We modeled directed transport of receptors in an implicit manner, by biasing the diffusion of molecules toward the center of the B cell/bilayer interface. This approach, rather than an explicit simulation of molecular attachment to the cytoskeleton, was chosen based on computational efficiency considerations. In the Appendix, we show that biased diffusion is mathematically equivalent to explicit simulation of attachment and detachment to the cytoskeleton. Our results reveal that biased diffusion of BCR/Ag complexes is sufficient to produce synapse patterns similar to those observed in biological experiments, even for high affinity antigens. In the absence of such a transport mechanism, BCR molecules show sub-diffusive behavior in the early phase of synapse formation, which inhibits rapid clustering of BCR/Ag complexes, especially for high affinity antigens.32 In the late phase of synapse formation, significant membrane deformation makes it difficult for synapses to form for high affinity antigens in the absence of a transport mechanism.31 These results are thus all the more important in light of the fact that BCR can bind antigens with high affinity (up to 1010 M−1), and that there is experimental evidence to suggest that significant membrane deformation does indeed occur during B cell synapse formation.2,6,8,15
Our results lie in contrast to theoretical studies of T cell synapse formation where it was shown that a difference in equilibrium bond length between TCR/MHCp and LFA1/ICAM1 complexes was enough to segregate the two receptor–ligand pairs into an immunological synapse pattern.25,26 However, it has been shown during T-cell synapse formation experiments that the time needed for an antibody-coated bead to traverse half a cell circumference is approximately 6 min (for a ~10 μm diameter T cell).34 Assuming a diffusion coefficient of the order of ~0.1 μm2/s for receptors on a cell surface,14 a simple calculation (time~distance2/diffusion coefficient) shows that the time needed for receptor to traverse half a cell circumference by pure diffusion is much larger than the time indicated in the work of Wülfing and Davis.34 Thus, it seems likely that active transport of receptors assists the bond length difference-mediated synapse formation mechanism in T cells. In B cells, however, the absence of a difference in equilibrium bond length between BCR/Ag and LFA-1/ICAM1 makes these species’ spontaneous segregation into a synapse pattern difficult. Moreover, in previous work, we also showed that canonical synapse formation by purely passive mechanisms based on differences in the properties of the BCR/Ag and LFA-1/ICAM-1 bonds (e.g., equilibrium bond length, bond stiffness, affinity) is not possible, especially for high affinity antigens on a cell membrane that undergoes deformation.31 However, the results of this study show that directed transport of BCR/Ag complexes to the center of the cell–cell interface is capable of generating canonical synapse patterns even in situations where mechanisms based on differences in bond properties between BCR/Ag and LFA-1/ICAM-1 fail to do so. Importantly, recent B cell synapse formation experiments show impaired synapse formation in signaling-deficient B cells.15 The likely explanation for this is that signaling-deficient B cell receptors cannot generate the signal needed for cytoskeleton-mediated transport of B cell receptors to the synapse.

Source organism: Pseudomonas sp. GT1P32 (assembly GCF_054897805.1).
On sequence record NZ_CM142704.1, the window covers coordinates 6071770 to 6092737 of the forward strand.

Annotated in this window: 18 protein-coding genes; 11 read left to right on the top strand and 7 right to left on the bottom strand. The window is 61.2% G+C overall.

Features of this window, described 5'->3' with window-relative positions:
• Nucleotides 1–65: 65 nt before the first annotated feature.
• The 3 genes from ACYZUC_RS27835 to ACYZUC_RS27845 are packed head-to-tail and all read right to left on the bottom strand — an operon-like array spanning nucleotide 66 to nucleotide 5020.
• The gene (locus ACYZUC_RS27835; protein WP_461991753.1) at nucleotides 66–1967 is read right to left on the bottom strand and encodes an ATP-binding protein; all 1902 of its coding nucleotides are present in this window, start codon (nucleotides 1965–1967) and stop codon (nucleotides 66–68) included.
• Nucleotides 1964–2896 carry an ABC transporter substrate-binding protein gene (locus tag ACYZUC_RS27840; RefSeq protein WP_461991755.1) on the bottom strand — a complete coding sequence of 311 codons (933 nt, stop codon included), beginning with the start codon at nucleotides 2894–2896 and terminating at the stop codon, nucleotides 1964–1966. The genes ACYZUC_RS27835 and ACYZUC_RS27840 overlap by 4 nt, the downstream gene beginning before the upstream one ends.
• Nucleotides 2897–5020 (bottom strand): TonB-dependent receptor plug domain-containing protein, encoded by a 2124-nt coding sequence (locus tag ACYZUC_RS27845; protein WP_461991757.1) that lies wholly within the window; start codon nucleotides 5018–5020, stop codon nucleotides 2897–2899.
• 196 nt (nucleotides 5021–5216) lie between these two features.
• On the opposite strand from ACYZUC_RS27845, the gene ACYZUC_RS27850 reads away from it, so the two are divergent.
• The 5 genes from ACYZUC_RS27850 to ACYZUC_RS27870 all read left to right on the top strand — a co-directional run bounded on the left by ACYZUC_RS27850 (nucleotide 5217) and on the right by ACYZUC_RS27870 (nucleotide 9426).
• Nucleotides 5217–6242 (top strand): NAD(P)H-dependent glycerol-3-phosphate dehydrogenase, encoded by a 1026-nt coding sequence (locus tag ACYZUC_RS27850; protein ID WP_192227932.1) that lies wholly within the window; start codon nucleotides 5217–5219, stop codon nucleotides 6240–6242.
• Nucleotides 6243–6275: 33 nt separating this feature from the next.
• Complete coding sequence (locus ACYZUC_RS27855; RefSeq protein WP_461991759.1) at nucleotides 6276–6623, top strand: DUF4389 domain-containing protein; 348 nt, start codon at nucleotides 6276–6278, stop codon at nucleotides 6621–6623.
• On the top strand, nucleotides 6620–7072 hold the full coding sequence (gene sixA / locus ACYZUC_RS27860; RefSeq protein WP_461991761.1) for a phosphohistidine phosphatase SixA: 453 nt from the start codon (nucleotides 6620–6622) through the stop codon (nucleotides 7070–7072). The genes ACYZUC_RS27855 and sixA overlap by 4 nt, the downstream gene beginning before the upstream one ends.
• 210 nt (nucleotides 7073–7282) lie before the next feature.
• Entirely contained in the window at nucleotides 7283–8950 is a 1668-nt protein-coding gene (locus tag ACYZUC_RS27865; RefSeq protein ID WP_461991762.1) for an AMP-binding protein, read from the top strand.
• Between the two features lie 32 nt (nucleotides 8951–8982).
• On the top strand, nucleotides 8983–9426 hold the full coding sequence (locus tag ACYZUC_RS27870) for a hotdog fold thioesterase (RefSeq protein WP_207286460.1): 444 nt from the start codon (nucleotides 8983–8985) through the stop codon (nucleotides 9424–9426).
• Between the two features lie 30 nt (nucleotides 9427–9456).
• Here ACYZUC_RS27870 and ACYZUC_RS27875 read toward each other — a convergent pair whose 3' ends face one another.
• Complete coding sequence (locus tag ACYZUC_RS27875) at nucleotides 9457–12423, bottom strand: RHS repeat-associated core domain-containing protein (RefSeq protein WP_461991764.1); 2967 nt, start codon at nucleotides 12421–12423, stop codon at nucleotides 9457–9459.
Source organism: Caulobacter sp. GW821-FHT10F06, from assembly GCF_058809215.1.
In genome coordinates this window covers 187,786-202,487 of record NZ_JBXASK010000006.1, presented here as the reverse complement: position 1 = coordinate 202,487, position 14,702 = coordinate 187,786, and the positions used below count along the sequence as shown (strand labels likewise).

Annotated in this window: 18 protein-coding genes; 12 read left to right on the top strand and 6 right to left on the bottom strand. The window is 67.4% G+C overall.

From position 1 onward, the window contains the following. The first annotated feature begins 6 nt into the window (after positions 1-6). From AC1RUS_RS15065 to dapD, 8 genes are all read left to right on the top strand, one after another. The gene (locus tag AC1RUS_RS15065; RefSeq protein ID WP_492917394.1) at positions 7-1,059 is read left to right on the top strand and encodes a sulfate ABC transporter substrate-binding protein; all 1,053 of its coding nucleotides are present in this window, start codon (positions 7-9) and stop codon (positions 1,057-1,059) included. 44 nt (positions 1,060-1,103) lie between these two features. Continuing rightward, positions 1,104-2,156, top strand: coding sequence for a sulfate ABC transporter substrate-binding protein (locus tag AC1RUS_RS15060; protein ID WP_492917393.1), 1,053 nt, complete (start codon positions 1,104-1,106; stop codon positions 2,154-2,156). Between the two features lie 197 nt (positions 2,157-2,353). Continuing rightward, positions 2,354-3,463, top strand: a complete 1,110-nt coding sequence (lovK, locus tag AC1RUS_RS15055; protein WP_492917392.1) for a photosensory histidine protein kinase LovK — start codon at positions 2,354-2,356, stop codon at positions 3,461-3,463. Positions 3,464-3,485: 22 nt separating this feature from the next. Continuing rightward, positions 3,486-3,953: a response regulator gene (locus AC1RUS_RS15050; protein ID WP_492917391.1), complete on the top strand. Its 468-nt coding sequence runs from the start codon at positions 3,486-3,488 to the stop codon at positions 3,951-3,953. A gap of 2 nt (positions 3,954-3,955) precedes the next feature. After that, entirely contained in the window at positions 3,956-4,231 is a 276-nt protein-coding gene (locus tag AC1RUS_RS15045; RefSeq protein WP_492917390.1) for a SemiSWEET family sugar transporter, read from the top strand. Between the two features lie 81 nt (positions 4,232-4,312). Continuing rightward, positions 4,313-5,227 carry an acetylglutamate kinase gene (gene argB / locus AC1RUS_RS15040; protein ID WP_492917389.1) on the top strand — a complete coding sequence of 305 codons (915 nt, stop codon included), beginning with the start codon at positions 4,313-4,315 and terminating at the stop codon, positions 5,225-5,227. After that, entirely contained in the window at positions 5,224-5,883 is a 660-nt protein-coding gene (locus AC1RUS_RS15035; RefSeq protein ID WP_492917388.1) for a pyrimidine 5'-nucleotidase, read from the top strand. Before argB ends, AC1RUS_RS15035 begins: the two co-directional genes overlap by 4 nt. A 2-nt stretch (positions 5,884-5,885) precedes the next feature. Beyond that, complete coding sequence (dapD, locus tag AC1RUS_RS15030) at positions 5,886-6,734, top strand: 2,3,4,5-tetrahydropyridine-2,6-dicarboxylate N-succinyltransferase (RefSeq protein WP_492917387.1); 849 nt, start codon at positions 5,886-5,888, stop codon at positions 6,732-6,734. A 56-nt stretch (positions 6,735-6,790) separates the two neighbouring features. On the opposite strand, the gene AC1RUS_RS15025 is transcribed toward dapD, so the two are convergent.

Our results also indicate that biased diffusion of the other membrane-bound species involved in B cell synapse formation (free BCR, free LFA-1, LFA-1/ICAM-1 complexes) hinders synapse formation unless the bias in the diffusion of BCR/Antigen complexes is significantly stronger than that of the other species. A similar, differential transport mechanism has been shown to be effective in experimental studies of T cell synapse formation.19
We show that it is possible to gain insight into the mechanism of synapse formation by obtaining the trajectories of individual antigen molecules over the course of synapse formation, as well as by calculating the mean distance from the center of the various species. The trajectories can potentially reveal the presence or absence of cytoskeletal transport, while the mean distance from the center can reveal whether cytoskeletal transport affects the various species differently. We believe that an iterative process of computational modeling and physical experimentation can lead to a full understanding of the mechanism of immunological synapse formation in B cells.
PT and SR are supported from NIH Grant AI074022.